Title

Spawning migration of Arctic grayling through Poplar Grove Creek culvert, Glennallen, Alaska, 1986

Publication Date

1988

Keywords

spawning, migration, grayling, design, design criteria, fish passage, transportation, water velocity, inlet, swimming, culverts, radio telemetry, telemetry, monitoring, fish movement, hydrology, hydraulics, water quality, swimming performance, velocity distribution, horizontal, Gradient

Report number

Final Report No. FHWA-AK-RD-88-09

Publication place

Fairbanks, AK

Publisher

Alaska Department of Transportation and Public Facilities

Abstract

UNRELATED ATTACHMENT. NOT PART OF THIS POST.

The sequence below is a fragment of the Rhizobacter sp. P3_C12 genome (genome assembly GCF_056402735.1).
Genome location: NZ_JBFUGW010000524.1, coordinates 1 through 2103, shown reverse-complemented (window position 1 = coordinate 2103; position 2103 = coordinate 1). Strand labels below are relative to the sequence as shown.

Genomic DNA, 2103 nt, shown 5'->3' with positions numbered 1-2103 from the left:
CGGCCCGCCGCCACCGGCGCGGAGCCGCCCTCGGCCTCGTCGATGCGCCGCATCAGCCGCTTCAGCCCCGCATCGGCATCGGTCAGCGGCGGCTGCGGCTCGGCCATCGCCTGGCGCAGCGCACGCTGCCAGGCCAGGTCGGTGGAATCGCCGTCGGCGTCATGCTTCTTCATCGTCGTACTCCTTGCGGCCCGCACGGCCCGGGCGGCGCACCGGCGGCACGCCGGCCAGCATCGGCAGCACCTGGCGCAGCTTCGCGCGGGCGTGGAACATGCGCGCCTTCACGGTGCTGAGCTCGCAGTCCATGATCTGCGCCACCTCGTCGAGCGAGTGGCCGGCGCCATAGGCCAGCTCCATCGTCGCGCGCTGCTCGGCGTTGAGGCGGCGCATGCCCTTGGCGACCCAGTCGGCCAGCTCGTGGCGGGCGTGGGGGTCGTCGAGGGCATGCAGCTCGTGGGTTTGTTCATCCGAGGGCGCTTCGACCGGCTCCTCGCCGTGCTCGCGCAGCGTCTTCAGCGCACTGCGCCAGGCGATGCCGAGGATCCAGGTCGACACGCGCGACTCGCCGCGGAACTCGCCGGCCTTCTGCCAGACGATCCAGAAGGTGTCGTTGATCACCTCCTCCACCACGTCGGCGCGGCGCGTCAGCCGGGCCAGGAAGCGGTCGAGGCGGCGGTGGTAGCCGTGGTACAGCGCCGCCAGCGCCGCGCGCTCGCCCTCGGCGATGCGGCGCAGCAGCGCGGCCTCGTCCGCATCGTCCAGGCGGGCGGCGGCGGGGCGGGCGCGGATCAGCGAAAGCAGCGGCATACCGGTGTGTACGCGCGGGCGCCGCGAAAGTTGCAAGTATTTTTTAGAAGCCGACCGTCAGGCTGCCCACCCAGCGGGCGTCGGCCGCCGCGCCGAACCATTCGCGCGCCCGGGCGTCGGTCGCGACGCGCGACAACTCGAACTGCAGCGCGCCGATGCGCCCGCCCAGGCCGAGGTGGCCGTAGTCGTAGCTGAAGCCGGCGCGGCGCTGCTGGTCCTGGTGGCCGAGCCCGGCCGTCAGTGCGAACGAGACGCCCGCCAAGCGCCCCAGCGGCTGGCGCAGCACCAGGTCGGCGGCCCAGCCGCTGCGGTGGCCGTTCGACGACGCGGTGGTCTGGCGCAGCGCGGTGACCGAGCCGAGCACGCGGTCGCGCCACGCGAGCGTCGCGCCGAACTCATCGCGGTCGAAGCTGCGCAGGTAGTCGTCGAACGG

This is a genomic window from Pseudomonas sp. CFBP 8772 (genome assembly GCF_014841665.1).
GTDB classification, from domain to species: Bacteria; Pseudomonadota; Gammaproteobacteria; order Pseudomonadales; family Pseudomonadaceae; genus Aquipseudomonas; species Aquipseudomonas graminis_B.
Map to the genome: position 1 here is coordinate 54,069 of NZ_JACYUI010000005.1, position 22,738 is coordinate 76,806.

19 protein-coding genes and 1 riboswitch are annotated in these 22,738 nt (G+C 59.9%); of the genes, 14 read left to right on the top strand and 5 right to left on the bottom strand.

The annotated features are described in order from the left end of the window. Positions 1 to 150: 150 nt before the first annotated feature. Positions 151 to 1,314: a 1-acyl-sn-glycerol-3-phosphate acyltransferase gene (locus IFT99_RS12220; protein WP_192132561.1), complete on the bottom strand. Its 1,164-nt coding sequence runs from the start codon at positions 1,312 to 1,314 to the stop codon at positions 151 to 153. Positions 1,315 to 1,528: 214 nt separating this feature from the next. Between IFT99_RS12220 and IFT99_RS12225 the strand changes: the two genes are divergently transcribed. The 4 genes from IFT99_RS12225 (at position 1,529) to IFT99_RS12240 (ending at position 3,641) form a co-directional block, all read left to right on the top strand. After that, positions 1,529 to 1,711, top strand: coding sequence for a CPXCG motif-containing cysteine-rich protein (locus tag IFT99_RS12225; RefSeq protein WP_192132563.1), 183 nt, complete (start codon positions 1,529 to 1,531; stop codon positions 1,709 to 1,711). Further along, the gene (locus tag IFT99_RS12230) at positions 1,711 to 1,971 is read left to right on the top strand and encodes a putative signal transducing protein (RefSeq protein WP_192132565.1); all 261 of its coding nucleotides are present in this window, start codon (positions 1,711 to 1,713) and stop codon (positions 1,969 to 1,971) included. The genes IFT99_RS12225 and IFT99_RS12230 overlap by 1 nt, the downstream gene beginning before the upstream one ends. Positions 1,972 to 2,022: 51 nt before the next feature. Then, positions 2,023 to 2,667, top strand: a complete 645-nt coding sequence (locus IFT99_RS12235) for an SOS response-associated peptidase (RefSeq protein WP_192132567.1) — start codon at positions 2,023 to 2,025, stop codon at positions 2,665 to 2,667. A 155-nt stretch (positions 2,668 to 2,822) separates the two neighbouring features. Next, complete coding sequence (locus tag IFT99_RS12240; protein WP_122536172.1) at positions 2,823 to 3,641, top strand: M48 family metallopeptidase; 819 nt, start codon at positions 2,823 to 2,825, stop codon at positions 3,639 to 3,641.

Specification of appropriate culvert design criteria for fish passage has been a source of considerable, long-standing controversy within the State of Alaska. In an effort to resolve this issue, the Alaska Departments of Fish and Game and Transportation and Public Facilities chose the Poplar Grove Creek culvert crossing of the Richardson Highway located near Glennallen, Alaska, as a study site for a Joint interagency fish passage study. During May 1986, the migration of Arctic grayling (Thymallus arcticus) through the Poplar Grove Creek culvert was studied. The highway culvert Is 33.5 m (110 ft) long and 1.5 m (5 ft) In diameter. Under some flow conditions,the culvert's water velocities (particularly at the culvert inlet and outlet) have exceeded that reported as the sustained swimming speed of Arctic grayling. The purpose of the study was to document the conditions that permitted or prevented Arctic grayling passage through the culvert and to recommend guidelines for fish passage through this and other culverts.Successful fish passage through the culvert ranged from 12% to 79% at mean culvert outlet velocities of 1.94 m/s to 1.81 m/s (6.35 fps to 5.94 fps) and water temperatures of 2.4oC to 7.1oC,respectively. Weighted average water velocities for the entire length of the culvert barrel ranged from 0.91 m/s to 0.79 m/s (2.98 fps to 2.59 fps), respectively, during this period. Water velocities near the culvert wall (the area actually utilized by fish while ascending the culvert barrel) ranged from 0.77 m/s to 0.73 m/s (2.53 fps to 2.4 fps), respectively, during this period. Radio telemetry techniques for monitoring fish movements through culverts were assessed and proved useful. Stream hydrology, culvert hydraulics, water quality, and temperature and fish sexual maturity data were collected and related to observed swimming performance. Velocity distribution profiles were measured to further evaluate the ''V-occupied zone" concept (the zone used by fish during culvert passage). Previous fish passage studies have largely recognized only a fish's profile drag as a deterrent to its passage through a hydraulic structure. Accordingly, previous investigations have focused on the water velocities that fish may successfully ascend for fixed time periods. As a departure from most previous fish passage studies, this investigation considers the concept that fish may successfully ascend for fixed time periods. As a departure from most previous fish passage studies, this investigation considers the concept that fish may also have to contend with adverse horizontal pressure gradient and virtual mass forces. Such adverse forces at the culvert inlet to outlet may restrict or block fish passage, even in the presence of otherwise acceptable water velocities in the culvert barrel. This study thus recommends that future design criteria specifically consider and address the distinctly different power and energy requirements for fish in the culvert inlet, outlet, and barrel. A preliminary evaluation of the power and energy requirements for selected fish which successfully negotiated the Poplar Grove Creek culvert in 1986 is presented.

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